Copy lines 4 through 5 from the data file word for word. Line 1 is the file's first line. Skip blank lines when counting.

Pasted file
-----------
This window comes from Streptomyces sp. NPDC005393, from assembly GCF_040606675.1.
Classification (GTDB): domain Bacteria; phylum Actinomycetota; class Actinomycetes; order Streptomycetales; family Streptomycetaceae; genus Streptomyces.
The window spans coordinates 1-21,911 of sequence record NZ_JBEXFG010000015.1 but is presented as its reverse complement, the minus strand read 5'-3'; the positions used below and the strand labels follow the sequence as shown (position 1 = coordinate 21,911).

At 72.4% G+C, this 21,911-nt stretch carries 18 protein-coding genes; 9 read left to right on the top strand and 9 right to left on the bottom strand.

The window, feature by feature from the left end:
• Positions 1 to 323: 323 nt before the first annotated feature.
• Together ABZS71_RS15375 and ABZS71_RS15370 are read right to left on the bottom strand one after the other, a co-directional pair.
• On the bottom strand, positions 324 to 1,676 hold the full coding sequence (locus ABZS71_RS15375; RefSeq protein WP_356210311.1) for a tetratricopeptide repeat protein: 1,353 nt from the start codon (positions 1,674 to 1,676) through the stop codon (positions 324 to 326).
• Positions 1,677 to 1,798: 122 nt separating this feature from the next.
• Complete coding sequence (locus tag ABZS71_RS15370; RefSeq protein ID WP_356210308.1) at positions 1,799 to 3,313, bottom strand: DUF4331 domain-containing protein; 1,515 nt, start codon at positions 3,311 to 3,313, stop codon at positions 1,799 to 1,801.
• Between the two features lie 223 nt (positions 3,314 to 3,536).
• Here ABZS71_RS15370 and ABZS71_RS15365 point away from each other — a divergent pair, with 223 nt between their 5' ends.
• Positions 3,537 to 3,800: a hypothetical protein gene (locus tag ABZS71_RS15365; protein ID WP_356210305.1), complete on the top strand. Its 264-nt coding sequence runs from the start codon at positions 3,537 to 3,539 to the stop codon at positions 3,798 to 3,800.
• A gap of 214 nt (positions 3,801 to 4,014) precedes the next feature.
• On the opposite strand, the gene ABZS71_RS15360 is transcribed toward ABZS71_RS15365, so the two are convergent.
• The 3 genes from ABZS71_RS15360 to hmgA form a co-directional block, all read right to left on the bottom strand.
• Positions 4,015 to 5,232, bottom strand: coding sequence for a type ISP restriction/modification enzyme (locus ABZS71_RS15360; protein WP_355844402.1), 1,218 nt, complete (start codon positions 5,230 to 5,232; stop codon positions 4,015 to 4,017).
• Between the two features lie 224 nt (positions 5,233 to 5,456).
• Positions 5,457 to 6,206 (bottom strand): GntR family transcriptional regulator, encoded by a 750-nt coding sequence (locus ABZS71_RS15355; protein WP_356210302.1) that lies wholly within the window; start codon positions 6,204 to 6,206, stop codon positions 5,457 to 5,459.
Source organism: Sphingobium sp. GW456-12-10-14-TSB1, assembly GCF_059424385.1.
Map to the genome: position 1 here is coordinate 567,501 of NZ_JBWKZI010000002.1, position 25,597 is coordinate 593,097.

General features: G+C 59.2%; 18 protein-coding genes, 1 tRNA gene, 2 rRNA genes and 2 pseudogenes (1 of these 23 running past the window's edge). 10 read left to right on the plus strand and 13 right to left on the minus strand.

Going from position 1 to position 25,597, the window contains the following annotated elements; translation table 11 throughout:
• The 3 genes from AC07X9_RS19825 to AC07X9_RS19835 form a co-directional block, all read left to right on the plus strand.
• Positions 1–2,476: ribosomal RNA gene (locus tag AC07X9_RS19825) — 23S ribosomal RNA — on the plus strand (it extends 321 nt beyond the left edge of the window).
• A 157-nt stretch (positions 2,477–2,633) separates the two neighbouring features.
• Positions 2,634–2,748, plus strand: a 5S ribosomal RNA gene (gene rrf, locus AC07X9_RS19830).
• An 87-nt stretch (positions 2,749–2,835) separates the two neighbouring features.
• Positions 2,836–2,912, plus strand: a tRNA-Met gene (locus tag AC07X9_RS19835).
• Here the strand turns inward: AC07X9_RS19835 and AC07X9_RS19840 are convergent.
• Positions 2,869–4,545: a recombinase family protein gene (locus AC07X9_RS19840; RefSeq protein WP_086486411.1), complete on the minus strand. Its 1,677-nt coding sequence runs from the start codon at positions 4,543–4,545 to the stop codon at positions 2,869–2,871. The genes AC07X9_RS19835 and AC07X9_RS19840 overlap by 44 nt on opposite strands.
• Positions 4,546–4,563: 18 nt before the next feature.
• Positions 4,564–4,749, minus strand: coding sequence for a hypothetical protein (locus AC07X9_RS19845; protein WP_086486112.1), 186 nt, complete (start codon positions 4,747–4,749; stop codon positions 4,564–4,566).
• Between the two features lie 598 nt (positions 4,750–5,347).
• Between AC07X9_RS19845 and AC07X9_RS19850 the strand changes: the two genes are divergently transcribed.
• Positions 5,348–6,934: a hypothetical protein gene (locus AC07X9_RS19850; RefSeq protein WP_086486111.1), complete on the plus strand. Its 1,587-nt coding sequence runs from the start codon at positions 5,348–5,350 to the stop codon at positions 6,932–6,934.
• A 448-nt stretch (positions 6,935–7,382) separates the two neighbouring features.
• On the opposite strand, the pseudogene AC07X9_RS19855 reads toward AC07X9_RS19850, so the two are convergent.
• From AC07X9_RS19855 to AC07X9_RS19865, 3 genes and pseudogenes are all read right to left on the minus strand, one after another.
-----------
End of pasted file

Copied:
At 72.4% G+C, this 21,911-nt stretch carries 18 protein-coding genes; 9 read left to right on the top strand and 9 right to left on the bottom strand.

The window, feature by feature from the left end: